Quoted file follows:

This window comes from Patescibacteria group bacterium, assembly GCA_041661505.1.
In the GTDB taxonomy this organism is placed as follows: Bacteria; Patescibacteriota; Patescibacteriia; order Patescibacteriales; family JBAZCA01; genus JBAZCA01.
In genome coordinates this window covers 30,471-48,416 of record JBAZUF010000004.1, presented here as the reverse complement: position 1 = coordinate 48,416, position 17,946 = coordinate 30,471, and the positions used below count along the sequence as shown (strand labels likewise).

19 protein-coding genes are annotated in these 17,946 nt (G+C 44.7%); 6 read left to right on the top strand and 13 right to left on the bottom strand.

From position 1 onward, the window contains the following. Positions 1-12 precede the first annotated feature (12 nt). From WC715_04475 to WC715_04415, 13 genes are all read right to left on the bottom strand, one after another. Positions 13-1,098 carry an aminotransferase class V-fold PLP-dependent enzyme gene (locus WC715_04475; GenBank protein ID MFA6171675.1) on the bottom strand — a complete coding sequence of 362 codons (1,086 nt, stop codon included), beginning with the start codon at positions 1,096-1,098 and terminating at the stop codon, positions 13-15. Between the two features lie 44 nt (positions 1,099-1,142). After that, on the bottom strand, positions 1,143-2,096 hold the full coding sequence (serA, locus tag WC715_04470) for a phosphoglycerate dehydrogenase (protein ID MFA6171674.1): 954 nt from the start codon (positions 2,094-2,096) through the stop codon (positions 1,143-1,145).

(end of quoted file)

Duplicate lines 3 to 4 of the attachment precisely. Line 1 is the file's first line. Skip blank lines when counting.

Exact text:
In genome coordinates this window covers 30,471-48,416 of record JBAZUF010000004.1, presented here as the reverse complement: position 1 = coordinate 48,416, position 17,946 = coordinate 30,471, and the positions used below count along the sequence as shown (strand labels likewise).

19 protein-coding genes are annotated in these 17,946 nt (G+C 44.7%); 6 read left to right on the top strand and 13 right to left on the bottom strand.